Bismillah al rahman al rahim
i feel that a lot of ignorance and hatred of Islam by Americans comes from ignorance and lack of knowledge about the actual religion. The dedication is admirable. the Holy Qur’an is one of the most beautiful poetic books in history to me and this phrase is a small reason why. if people spent more time learning about each other and seeing what they had in common instead of what makes them different the world would be a much more peaceful place. edit: also i’m not a Muslim nor a christian, though i have practiced both, read both books several times, and still do on a regular basis. in the end it made me a very spiritual person with respect for most all beliefs.
The Arabic phrase shown above is pronounced as Bismillah ir-Rahman ir-Rahim, and is a beautifully poetic phrase which offers both deep insight and brilliant inspiration.It has often been said that the phrase Bismillah ir-Rahman ir-Rahim contains the true essence of the entire Qur’an, as well as the true essence of all religions.
Muslims often say this phrase when embarking on any significant endeavor, and the phrase is considered by some to be a major pillar of Islam. This expression is so magnificent and so concise that all but one chapter of the Qur’an begins with the words Bismillah ir-Rahman ir-Rahim.
The common translation:
“In the name of God, most Gracious, most Compassionate”.
fails to capture either the true depth of meaning or the inspirational message of this beautiful phrase. So, let’s look deeper into the meaning of these wonderful words.
Origin and Spelling:
Every chapter of the Qur’an (except the ninth chapter) begins with the Arabic phrase:
However, there are many differing views on how this phrase should be transliterated using the English alphabet, as well as differing views on whether or not to include some of the Arabic rules of grammar. Consequently, one may encounter a variety of different transliterations of this glorious phrase, including:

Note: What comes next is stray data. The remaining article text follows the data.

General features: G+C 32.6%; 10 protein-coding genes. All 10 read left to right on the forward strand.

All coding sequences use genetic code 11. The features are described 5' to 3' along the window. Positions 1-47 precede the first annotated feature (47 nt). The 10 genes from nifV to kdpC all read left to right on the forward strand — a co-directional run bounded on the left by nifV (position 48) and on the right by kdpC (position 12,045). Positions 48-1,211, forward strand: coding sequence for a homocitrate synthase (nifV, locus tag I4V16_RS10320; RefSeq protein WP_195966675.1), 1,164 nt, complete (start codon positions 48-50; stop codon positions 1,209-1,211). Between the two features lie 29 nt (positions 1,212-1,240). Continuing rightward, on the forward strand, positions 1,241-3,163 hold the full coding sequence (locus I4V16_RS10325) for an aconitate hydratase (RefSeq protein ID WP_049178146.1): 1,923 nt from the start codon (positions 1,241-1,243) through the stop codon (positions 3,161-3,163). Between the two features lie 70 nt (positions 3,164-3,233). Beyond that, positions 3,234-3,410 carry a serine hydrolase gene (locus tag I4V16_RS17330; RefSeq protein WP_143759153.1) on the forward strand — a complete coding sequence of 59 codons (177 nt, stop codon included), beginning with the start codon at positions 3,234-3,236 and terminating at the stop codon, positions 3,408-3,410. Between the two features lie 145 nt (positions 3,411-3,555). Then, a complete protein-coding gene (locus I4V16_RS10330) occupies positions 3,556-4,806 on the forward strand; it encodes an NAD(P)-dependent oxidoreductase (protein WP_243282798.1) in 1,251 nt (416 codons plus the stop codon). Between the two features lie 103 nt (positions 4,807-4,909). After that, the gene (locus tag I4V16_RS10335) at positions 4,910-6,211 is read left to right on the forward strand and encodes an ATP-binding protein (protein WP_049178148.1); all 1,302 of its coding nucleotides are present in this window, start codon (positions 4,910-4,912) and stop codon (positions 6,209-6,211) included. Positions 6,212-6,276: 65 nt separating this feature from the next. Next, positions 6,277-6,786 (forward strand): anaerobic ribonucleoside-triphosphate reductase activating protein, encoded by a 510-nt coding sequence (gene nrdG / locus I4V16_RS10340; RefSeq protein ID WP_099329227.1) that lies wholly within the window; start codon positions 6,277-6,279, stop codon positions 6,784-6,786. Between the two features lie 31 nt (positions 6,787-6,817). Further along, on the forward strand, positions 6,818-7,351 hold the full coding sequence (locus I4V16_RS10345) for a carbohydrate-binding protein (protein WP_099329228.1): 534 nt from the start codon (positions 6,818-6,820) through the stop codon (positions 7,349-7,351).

bismillahi al r-rahmani al r-rahim
bismillahi al rahman al rahim
bismillah al rahman al rahim
bismi Allah al rahman al rahim
bismillahi-r rahmani-r rahim
bismillaah ir rahmaan ir raheem
bismillah ir rahman ir rahim
However, regardless of how one may choose write the English transliteration of the original Arabic, it is neither the writing of the words nor their pronunciation which is crucial, but rather we shall each be rewarded according to what is in our heart and how we act in the world.
Those who say these words with thoughts of self-aggrandizement, or selfish gains, or self-centered vain profit in any manner, will receive their just reward… suffering, pain and confusion. Likewise, those who truly dedicate every step of their life to the glory and service of the Ever-present One shall also receive their just reward… peace, love and beauty.
This phrase is truly an ideal to be expressed from the heart, an ideal to be expressed with the utmost sincerity, an ideal which leads us toward sacred purpose, the purpose for which we have been given life.
Let’s look at the deeper meaning of each word of this glorious phrase:
The common translation for bismillah is “In the name of Allah”, which is actually an idiom, an expression that really doesn’t make much sense on a literal word-by-word basis.